I don’t have the right equipment, the right shoes, the right shorts, the right sports bra.
I just showered, I don’t want to get sweaty.
I’m so out-of-shape I’ll make a fool out of myself.
The gym is too far, I don’t want to waste time driving.
I need to send emails.
I haven’t eaten yet. I just ate.
It’s too early. It’s too late.
It’s too hot. It’s too cold.
I’ve had a long day.
I don’t look good in my work out clothes.
I only have a half an hour, it’s not enough time.
My iPod isn’t charged.
It’s a Saturday morning, the gym will be too crowded.
Do any of these sound familiar? Acknowledging that you set up these barriers for yourself is the first-step. Abolishing them is the next. The solution is not to wait for the perfect time, but to understand and deconstruct these mental blocks.
“I wish I could go for a run/to the gym/to yoga class, I just don’t have time.” Especially at school, this is my go-to excuse. I’ve found that in a society where “busyness” has become an indicator of drive and ambition, being too busy to squeeze in even the smallest activities (“I have no time to sleep,” “I can’t even sit down for a meal.”) is simultaneously a complaint and a bragging point. Though I may actually be busy, I find that sometimes I consciously or unconsciously add more items to my plate in order to feel less guilty about not being active.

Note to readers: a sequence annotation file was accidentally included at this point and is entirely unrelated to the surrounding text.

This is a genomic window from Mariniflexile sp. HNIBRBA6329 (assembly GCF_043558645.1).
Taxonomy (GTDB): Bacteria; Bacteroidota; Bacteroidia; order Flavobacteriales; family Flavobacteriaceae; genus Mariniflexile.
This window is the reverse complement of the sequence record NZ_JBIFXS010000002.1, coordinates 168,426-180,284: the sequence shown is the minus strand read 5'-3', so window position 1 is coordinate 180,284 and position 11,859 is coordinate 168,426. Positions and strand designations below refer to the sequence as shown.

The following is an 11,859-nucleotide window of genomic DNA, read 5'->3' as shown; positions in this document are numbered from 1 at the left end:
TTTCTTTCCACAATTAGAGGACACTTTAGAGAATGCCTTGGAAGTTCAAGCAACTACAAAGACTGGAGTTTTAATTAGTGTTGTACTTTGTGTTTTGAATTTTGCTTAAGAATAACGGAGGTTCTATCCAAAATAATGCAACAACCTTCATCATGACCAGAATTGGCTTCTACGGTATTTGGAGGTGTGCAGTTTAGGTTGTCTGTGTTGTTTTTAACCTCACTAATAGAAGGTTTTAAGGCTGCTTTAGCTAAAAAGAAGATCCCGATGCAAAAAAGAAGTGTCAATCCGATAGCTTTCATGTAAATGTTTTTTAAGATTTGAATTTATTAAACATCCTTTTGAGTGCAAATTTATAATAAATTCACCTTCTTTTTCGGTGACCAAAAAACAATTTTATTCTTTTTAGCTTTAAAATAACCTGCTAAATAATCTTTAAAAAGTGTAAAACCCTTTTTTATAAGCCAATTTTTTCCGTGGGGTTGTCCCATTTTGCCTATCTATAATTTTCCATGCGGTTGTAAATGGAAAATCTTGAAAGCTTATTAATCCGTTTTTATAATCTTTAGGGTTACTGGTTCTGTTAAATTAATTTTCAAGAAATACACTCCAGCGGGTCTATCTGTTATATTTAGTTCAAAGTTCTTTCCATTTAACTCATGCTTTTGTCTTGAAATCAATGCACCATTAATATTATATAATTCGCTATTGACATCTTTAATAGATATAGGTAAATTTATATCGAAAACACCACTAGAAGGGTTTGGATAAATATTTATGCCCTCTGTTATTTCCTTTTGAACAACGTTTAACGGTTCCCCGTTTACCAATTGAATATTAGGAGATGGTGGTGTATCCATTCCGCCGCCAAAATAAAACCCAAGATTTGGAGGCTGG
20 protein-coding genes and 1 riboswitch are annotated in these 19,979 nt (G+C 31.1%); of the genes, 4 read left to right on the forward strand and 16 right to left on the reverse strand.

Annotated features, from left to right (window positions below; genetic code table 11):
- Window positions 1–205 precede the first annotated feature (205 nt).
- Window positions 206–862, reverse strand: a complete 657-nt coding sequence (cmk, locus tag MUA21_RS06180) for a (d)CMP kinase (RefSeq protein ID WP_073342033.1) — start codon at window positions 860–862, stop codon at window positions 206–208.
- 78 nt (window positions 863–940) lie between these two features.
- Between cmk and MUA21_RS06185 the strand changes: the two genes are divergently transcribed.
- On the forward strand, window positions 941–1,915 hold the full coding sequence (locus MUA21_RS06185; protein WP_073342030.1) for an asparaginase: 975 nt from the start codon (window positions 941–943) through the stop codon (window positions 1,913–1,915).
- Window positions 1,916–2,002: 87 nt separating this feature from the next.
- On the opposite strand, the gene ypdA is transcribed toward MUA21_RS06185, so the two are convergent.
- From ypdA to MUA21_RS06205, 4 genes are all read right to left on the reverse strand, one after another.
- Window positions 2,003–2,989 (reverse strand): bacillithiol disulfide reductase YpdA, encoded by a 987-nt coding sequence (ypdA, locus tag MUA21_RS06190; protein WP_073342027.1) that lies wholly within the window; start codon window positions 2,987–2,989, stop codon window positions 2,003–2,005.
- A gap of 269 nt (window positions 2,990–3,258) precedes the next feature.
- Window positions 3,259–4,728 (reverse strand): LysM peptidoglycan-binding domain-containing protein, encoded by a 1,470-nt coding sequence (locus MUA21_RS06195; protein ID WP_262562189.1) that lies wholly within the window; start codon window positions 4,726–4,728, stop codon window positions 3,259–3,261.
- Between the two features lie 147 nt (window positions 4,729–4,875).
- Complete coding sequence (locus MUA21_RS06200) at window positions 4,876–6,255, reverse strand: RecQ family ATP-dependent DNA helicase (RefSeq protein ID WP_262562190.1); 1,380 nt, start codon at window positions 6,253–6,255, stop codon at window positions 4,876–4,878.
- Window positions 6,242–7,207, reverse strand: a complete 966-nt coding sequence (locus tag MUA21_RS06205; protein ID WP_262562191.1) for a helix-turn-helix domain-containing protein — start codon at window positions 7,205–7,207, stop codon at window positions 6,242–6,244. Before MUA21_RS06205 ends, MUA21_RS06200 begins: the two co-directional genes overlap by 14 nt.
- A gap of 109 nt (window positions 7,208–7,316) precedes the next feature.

When I tell myself I can’t work out because I have too much to do, I’m hiding under my work. It reality, it comes down to a matter of prioritization. Can I sacrifice the 30 minutes I spend on Facebook over the course of the day? Can I work with more focus and efficiency to free up time in the evening?
I challenge you to listen to the excuses you tell yourself and question them. Where are they really coming from? How can we reframe our thinking in order abolish mental roadblocks we set up for ourselves? Will there ever be a day when all conditions are perfect: when we are in-shape enough to not feel embarrassed or in adequate about running, when we will be well-fed, well-rested, have the perfect gear and the perfect weather? Most likely not.